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Linda JeffersIn a world of so many great photographers and writers, I am venturing into some unknown territories, leaving comfort zones, finally very willing to practice the art of seeing. By maintaining the practice of posting daily photos, I hope to continue learning about the possibilities that I trust are out there for the taking.

Come join me on my journey!

We spent last night at the Marriott in Woodland Hills. Over coffee in the room this morning I took out my camera and focused on Ray reading the newspaper. I snapped away and showed Ray the photos I’d taken asking him which photos he liked. “Don’t put any photos of me on your blog.” Well, if you would smile and look up at me, you’d like how you look in the photos better. He says, “You can’t even see my eyes behind the glasses.” I say you’re right. Take your glasses off.

He did take his glasses off….partially. Much better photo Ray. Thanks!

Ray went to hit golf balls and I went for a walk outside the Marriott for an hour this morning. I used my fanny pack camera hoping to get a shot or two for the blog daily photo. First time I took my camera out to shoot a reflection in a tall building, a guard whistled at me. He then yelled out, No photos. That put a crimp in freedom. Further down the block I found some running water and that’s what I focused on shooting. Nothing I shot looked like anything. The two photos below were the best of the lot.

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Vern Clevenger, Photographer (click Vern’s name to go to his website)

Sunday Ray and I went to the Southwest Art Festival in Indio. I was so happy to see Vern Clevenger there selling his photos. I went over to talk to him. I reminded him of how I met him nine years ago in the Sierra. After we talked and I had walked away, I went back to Vern’s photo stall and asked if I could have my photo taken with him.

Anyone who has been to our home recognizes the photo behind me of the Sierra cottonwoods in fall color. I have this print taken by the photographer, Vern Clevenger, the man on my left.

I came to meet Vern while Tina and I were backpacking in 2000. Tina and I had just arrived at our night’s campsite – Guitar Lake – stragically positioned to camp there for our early morning Mt Whitney summit at 4am in the morning.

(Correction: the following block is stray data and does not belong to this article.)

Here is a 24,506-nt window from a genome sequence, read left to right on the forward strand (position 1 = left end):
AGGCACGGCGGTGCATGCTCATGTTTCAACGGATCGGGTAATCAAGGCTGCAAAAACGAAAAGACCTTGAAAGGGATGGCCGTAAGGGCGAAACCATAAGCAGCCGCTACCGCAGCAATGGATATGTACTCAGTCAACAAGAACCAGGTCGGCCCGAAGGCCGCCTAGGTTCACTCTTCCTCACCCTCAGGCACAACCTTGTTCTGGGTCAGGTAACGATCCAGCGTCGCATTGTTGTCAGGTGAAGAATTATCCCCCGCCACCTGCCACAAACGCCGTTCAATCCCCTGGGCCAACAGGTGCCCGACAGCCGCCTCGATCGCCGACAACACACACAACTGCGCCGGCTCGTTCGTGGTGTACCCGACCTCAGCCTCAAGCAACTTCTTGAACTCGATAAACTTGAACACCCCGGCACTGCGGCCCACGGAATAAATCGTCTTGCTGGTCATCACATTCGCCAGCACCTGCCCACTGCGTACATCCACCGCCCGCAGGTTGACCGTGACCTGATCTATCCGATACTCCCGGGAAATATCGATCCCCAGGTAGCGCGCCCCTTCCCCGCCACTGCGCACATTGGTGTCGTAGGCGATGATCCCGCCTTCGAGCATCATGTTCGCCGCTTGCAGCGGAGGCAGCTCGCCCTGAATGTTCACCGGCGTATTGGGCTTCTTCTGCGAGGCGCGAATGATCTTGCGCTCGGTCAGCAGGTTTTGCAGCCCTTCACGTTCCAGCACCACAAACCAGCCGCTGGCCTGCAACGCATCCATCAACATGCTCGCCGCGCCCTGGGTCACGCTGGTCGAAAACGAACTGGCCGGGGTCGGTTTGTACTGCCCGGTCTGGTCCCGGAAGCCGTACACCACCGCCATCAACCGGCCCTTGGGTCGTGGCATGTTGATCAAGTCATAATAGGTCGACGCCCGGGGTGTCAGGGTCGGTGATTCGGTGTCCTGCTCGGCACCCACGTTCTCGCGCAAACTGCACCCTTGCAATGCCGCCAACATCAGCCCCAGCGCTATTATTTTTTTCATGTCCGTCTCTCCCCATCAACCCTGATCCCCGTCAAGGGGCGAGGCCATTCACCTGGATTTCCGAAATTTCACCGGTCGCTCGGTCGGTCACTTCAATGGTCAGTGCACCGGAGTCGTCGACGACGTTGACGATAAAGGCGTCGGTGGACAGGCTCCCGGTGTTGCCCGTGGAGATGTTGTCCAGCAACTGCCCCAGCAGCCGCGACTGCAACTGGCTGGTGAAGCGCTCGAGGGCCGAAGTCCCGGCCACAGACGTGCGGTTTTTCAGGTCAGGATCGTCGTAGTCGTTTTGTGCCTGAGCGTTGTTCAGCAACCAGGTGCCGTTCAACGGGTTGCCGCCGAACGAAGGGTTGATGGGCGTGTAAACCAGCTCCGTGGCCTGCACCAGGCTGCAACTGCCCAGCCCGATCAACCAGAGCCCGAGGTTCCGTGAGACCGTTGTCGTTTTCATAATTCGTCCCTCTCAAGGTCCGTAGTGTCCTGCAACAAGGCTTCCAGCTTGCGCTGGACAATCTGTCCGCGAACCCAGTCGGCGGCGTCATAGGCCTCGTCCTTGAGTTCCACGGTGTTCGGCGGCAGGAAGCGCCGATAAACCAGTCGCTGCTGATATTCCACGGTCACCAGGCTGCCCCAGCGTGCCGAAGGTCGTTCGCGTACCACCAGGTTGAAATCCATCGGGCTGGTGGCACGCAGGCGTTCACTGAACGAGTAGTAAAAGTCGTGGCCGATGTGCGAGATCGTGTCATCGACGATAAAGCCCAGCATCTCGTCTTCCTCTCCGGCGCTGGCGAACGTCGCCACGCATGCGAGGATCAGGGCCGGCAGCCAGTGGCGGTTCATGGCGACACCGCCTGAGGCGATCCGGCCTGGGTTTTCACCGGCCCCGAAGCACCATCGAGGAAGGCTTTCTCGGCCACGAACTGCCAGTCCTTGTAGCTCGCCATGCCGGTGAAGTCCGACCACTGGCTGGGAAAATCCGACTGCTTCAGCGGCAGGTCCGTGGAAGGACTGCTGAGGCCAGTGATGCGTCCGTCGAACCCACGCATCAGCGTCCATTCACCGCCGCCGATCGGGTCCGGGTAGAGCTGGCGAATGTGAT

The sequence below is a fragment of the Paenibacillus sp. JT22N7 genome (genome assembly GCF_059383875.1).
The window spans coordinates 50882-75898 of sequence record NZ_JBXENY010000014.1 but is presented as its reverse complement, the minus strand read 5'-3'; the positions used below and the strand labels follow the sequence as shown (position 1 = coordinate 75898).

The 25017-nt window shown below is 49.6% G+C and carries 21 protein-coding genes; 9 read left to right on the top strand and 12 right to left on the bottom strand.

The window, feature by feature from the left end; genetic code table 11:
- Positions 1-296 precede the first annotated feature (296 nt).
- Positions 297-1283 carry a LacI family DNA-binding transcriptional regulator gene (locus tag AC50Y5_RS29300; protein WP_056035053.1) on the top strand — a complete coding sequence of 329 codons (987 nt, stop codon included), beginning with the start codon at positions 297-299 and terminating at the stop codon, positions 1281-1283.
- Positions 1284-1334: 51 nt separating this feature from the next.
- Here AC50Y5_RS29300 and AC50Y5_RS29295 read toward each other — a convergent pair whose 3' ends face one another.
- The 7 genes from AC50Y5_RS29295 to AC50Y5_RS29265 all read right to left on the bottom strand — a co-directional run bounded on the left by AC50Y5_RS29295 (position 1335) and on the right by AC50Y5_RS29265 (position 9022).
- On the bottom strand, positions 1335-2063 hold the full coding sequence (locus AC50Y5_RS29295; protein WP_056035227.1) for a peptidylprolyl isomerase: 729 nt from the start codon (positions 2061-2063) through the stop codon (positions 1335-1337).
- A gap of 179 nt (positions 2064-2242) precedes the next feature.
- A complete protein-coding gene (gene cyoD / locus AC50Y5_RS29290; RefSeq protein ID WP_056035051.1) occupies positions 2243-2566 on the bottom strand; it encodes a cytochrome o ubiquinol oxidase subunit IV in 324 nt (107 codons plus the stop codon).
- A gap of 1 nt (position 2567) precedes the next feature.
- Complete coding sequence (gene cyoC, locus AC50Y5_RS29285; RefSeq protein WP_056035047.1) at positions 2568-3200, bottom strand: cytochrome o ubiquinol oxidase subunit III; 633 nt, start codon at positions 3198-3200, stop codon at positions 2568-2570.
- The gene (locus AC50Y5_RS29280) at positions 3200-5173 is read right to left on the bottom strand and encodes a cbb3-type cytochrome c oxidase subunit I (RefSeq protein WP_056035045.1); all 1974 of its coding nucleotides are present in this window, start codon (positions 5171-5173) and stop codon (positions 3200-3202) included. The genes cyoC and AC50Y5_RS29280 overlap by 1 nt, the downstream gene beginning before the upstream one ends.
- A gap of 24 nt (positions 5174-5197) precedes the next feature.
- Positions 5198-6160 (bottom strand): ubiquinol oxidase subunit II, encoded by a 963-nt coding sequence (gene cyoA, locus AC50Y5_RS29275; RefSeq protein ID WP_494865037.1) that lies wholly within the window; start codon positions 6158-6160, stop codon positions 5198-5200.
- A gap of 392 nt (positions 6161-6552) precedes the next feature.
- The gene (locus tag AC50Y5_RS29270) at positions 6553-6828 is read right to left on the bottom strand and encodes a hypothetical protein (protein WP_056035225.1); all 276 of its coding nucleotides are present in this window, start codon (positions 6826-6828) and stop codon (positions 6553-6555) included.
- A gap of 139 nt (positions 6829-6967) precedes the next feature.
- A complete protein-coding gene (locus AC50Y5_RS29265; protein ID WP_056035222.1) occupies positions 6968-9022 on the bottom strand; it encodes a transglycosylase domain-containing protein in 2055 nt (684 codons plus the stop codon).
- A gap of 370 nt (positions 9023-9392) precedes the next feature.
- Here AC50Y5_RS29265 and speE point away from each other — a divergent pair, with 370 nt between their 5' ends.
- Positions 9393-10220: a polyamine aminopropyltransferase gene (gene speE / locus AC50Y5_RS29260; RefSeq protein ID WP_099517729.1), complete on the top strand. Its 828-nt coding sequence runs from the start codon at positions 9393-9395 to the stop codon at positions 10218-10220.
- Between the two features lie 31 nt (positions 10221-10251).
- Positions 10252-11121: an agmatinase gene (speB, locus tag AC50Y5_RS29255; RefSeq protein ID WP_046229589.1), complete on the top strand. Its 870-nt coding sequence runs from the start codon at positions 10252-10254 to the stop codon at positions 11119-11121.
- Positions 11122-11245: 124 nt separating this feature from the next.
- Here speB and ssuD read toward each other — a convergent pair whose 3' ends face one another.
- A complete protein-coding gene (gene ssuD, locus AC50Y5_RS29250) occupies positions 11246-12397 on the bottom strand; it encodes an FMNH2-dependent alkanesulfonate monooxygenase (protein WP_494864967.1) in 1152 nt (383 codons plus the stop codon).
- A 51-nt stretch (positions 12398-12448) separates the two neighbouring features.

Not long after we arrived at this campsite I noticed a family of four hiking up the trail towards us. The man, Vern, looked like he’d been in the back country for years. Vern was carrying a massive backpack. As I recall he responded, after being asked, that he was carrying around 70 lbs. That’s a lot and it’s really a lot at the 11,000 foot elevation of Guitar Lake. Behind Vern, was his 9 year old son carrying a small backpack the size of a day pack. Vern’s wife came into view next carrying a child carrier backpack that was empty. The child was out of the backpack, behind Mom, running up the trail in her cute but very dirty dress and bare feet. The family of four was doing the JMT (John Muir Trail – 220 miles in the most beautiful section of the Sierra).

Long story short….
The kids were ecstatic when Tina and I unloaded some of our extra candy and offered it to the kids. What I didn’t know until the next morning was the family was not only out of candy for the kids but were mostly out of food.

We met the Clevenger family at the top of Mt Whitney the next morning and chatted some more. It was during this talk that I found out Vern had no food. I couldn’t believe he was carrying that heavy backpack up another 3000 feet with no food for energy. I’d left my backpack at Trail Pass for the summit of Mt Whitney and was only carrying a large fanny pack. I felt so sorry for Vern I gave him the food I had packed in my fanny pack to eat while luxuriating after having reached the summit.